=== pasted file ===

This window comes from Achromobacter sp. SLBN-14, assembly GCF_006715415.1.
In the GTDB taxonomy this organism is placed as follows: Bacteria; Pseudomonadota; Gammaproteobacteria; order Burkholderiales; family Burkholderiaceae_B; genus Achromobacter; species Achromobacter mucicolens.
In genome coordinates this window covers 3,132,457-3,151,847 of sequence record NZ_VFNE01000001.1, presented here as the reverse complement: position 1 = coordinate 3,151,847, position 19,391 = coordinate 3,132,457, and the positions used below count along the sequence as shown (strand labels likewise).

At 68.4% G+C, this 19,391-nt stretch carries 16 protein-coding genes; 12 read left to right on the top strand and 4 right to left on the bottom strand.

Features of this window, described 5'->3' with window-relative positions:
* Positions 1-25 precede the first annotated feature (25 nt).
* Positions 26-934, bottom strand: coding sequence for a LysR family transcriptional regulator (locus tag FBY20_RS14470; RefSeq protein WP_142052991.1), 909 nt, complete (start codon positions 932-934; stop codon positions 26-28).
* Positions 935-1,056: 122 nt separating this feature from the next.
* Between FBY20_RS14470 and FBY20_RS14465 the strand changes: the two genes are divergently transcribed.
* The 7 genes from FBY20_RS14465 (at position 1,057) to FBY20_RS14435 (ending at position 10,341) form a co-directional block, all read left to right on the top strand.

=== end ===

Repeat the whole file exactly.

This window comes from Achromobacter sp. SLBN-14, assembly GCF_006715415.1.
In the GTDB taxonomy this organism is placed as follows: Bacteria; Pseudomonadota; Gammaproteobacteria; order Burkholderiales; family Burkholderiaceae_B; genus Achromobacter; species Achromobacter mucicolens.
In genome coordinates this window covers 3,132,457-3,151,847 of sequence record NZ_VFNE01000001.1, presented here as the reverse complement: position 1 = coordinate 3,151,847, position 19,391 = coordinate 3,132,457, and the positions used below count along the sequence as shown (strand labels likewise).

At 68.4% G+C, this 19,391-nt stretch carries 16 protein-coding genes; 12 read left to right on the top strand and 4 right to left on the bottom strand.

Features of this window, described 5'->3' with window-relative positions:
* Positions 1-25 precede the first annotated feature (25 nt).
* Positions 26-934, bottom strand: coding sequence for a LysR family transcriptional regulator (locus tag FBY20_RS14470; RefSeq protein WP_142052991.1), 909 nt, complete (start codon positions 932-934; stop codon positions 26-28).
* Positions 935-1,056: 122 nt separating this feature from the next.
* Between FBY20_RS14470 and FBY20_RS14465 the strand changes: the two genes are divergently transcribed.
* The 7 genes from FBY20_RS14465 (at position 1,057) to FBY20_RS14435 (ending at position 10,341) form a co-directional block, all read left to right on the top strand.